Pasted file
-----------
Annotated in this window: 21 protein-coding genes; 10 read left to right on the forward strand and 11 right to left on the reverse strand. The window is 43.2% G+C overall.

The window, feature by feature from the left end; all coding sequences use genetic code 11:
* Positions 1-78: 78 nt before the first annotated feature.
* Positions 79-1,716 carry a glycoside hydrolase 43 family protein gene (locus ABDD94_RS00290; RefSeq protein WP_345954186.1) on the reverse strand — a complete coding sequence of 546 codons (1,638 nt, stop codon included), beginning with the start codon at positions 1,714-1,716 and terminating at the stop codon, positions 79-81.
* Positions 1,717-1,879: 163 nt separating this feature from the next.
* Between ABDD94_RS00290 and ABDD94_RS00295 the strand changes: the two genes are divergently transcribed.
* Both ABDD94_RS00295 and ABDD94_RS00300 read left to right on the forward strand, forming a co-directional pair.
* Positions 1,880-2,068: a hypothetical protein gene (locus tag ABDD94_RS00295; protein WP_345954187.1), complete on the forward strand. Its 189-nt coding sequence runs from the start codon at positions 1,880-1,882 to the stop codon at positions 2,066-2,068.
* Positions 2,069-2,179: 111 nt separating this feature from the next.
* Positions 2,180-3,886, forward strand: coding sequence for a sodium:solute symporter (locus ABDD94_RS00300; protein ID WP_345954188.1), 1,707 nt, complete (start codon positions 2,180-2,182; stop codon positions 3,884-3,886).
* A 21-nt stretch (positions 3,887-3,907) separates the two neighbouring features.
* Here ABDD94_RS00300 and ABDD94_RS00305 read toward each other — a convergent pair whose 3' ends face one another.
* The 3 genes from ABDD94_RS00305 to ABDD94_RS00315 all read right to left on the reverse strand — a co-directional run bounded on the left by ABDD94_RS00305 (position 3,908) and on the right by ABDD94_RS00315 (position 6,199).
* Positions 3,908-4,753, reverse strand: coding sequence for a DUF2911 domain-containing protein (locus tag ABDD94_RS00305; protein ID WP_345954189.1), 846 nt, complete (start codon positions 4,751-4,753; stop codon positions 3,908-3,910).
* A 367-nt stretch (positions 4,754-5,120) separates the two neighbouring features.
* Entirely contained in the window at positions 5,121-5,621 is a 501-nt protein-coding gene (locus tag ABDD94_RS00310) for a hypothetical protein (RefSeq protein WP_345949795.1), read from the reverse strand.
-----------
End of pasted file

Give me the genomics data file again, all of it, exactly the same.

Annotated in this window: 21 protein-coding genes; 10 read left to right on the forward strand and 11 right to left on the reverse strand. The window is 43.2% G+C overall.

The window, feature by feature from the left end; all coding sequences use genetic code 11:
* Positions 1-78: 78 nt before the first annotated feature.
* Positions 79-1,716 carry a glycoside hydrolase 43 family protein gene (locus ABDD94_RS00290; RefSeq protein WP_345954186.1) on the reverse strand — a complete coding sequence of 546 codons (1,638 nt, stop codon included), beginning with the start codon at positions 1,714-1,716 and terminating at the stop codon, positions 79-81.
* Positions 1,717-1,879: 163 nt separating this feature from the next.
* Between ABDD94_RS00290 and ABDD94_RS00295 the strand changes: the two genes are divergently transcribed.
* Both ABDD94_RS00295 and ABDD94_RS00300 read left to right on the forward strand, forming a co-directional pair.
* Positions 1,880-2,068: a hypothetical protein gene (locus tag ABDD94_RS00295; protein WP_345954187.1), complete on the forward strand. Its 189-nt coding sequence runs from the start codon at positions 1,880-1,882 to the stop codon at positions 2,066-2,068.
* Positions 2,069-2,179: 111 nt separating this feature from the next.
* Positions 2,180-3,886, forward strand: coding sequence for a sodium:solute symporter (locus ABDD94_RS00300; protein ID WP_345954188.1), 1,707 nt, complete (start codon positions 2,180-2,182; stop codon positions 3,884-3,886).
* A 21-nt stretch (positions 3,887-3,907) separates the two neighbouring features.
* Here ABDD94_RS00300 and ABDD94_RS00305 read toward each other — a convergent pair whose 3' ends face one another.
* The 3 genes from ABDD94_RS00305 to ABDD94_RS00315 all read right to left on the reverse strand — a co-directional run bounded on the left by ABDD94_RS00305 (position 3,908) and on the right by ABDD94_RS00315 (position 6,199).
* Positions 3,908-4,753, reverse strand: coding sequence for a DUF2911 domain-containing protein (locus tag ABDD94_RS00305; protein ID WP_345954189.1), 846 nt, complete (start codon positions 4,751-4,753; stop codon positions 3,908-3,910).
* A 367-nt stretch (positions 4,754-5,120) separates the two neighbouring features.
* Entirely contained in the window at positions 5,121-5,621 is a 501-nt protein-coding gene (locus tag ABDD94_RS00310) for a hypothetical protein (RefSeq protein WP_345949795.1), read from the reverse strand.